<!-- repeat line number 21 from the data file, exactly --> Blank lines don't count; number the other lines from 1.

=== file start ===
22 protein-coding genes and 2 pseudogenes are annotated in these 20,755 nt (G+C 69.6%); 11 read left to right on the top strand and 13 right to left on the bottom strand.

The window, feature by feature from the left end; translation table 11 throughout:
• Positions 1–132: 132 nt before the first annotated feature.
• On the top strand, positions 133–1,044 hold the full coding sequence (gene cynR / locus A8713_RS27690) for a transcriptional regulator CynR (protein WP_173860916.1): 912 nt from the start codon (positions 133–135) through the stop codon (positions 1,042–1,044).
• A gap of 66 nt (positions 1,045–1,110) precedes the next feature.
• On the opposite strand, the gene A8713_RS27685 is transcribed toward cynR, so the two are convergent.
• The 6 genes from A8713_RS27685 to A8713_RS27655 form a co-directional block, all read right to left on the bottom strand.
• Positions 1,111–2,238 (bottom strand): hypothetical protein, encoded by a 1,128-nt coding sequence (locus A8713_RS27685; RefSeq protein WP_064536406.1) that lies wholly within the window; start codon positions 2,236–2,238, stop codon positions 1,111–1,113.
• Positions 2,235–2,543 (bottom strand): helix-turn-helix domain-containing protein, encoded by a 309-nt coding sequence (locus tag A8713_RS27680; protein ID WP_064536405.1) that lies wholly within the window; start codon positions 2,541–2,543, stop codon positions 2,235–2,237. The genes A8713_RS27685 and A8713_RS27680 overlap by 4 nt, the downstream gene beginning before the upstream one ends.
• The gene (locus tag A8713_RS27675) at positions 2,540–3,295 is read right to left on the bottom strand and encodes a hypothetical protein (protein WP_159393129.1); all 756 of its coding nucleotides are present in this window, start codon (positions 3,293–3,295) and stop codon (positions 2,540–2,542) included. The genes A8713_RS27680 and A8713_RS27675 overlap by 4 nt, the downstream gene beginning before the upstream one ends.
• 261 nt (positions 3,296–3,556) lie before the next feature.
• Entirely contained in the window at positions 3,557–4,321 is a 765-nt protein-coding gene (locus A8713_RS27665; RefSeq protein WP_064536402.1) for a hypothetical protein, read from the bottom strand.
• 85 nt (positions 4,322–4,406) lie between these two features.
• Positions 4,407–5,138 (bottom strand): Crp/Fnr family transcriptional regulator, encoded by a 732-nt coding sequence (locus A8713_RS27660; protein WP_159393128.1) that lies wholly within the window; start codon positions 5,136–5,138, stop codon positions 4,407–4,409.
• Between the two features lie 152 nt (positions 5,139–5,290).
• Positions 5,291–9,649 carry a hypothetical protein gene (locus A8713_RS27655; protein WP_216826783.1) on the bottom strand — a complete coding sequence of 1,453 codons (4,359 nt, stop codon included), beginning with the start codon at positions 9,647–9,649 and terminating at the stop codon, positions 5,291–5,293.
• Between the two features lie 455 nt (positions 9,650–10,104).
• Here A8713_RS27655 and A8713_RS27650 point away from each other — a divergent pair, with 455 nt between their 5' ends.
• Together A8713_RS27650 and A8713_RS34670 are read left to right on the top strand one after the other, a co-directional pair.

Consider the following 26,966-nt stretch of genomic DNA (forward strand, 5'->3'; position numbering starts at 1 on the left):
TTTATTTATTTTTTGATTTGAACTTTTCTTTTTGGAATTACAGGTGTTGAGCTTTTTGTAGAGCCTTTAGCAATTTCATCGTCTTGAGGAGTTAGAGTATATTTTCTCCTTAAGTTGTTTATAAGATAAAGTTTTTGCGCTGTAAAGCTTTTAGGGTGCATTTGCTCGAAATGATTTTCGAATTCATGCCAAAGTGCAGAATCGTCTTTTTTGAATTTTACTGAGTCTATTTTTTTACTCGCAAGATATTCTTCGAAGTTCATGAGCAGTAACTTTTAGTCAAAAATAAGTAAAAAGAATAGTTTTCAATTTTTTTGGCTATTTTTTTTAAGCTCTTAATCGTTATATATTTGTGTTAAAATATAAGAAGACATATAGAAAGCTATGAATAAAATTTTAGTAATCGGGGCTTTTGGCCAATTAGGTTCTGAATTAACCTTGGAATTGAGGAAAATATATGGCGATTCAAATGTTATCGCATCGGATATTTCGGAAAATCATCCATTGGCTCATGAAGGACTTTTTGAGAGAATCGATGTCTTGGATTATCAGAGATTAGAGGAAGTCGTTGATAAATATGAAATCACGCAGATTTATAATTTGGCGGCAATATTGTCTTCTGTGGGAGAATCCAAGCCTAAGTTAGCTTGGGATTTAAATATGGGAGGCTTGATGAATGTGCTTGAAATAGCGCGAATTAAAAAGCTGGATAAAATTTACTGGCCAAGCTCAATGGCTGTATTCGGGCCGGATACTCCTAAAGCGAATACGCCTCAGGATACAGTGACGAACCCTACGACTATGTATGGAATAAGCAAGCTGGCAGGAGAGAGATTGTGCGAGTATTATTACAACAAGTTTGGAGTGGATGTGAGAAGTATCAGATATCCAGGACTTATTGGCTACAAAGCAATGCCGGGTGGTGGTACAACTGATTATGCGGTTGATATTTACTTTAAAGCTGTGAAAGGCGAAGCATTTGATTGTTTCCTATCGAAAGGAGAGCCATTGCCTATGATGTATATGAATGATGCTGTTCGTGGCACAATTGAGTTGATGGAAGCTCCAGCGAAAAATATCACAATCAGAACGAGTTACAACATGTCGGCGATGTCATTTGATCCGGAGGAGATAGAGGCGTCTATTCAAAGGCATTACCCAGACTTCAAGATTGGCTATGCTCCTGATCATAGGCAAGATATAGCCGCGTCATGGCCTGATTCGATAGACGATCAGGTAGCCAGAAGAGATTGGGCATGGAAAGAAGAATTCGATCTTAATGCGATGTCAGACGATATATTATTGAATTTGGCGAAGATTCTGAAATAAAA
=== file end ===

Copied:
TTTATTTATTTTTTGATTTGAACTTTTCTTTTTGGAATTACAGGTGTTGAGCTTTTTGTAGAGCCTTTAGCAATTTCATCGTCTTGAGGAGTTAGAGTATATTTTCTCCTTAAGTTGTTTATAAGATAAAGTTTTTGCGCTGTAAAGCTTTTAGGGTGCATTTGCTCGAAATGATTTTCGAATTCATGCCAAAGTGCAGAATCGTCTTTTTTGAATTTTACTGAGTCTATTTTTTTACTCGCAAGATATTCTTCGAAGTTCATGAGCAGTAACTTTTAGTCAAAAATAAGTAAAAAGAATAGTTTTCAATTTTTTTGGCTATTTTTTTTAAGCTCTTAATCGTTATATATTTGTGTTAAAATATAAGAAGACATATAGAAAGCTATGAATAAAATTTTAGTAATCGGGGCTTTTGGCCAATTAGGTTCTGAATTAACCTTGGAATTGAGGAAAATATATGGCGATTCAAATGTTATCGCATCGGATATTTCGGAAAATCATCCATTGGCTCATGAAGGACTTTTTGAGAGAATCGATGTCTTGGATTATCAGAGATTAGAGGAAGTCGTTGATAAATATGAAATCACGCAGATTTATAATTTGGCGGCAATATTGTCTTCTGTGGGAGAATCCAAGCCTAAGTTAGCTTGGGATTTAAATATGGGAGGCTTGATGAATGTGCTTGAAATAGCGCGAATTAAAAAGCTGGATAAAATTTACTGGCCAAGCTCAATGGCTGTATTCGGGCCGGATACTCCTAAAGCGAATACGCCTCAGGATACAGTGACGAACCCTACGACTATGTATGGAATAAGCAAGCTGGCAGGAGAGAGATTGTGCGAGTATTATTACAACAAGTTTGGAGTGGATGTGAGAAGTATCAGATATCCAGGACTTATTGGCTACAAAGCAATGCCGGGTGGTGGTACAACTGATTATGCGGTTGATATTTACTTTAAAGCTGTGAAAGGCGAAGCATTTGATTGTTTCCTATCGAAAGGAGAGCCATTGCCTATGATGTATATGAATGATGCTGTTCGTGGCACAATTGAGTTGATGGAAGCTCCAGCGAAAAATATCACAATCAGAACGAGTTACAACATGTCGGCGATGTCATTTGATCCGGAGGAGATAGAGGCGTCTATTCAAAGGCATTACCCAGACTTCAAGATTGGCTATGCTCCTGATCATAGGCAAGATATAGCCGCGTCATGGCCTGATTCGATAGACGATCAGGTAGCCAGAAGAGATTGGGCATGGAAAGAAGAATTCGATCTTAATGCGATGTCAGACGATATATTATTGAATTTGGCGAAGATTCTGAAATAAAA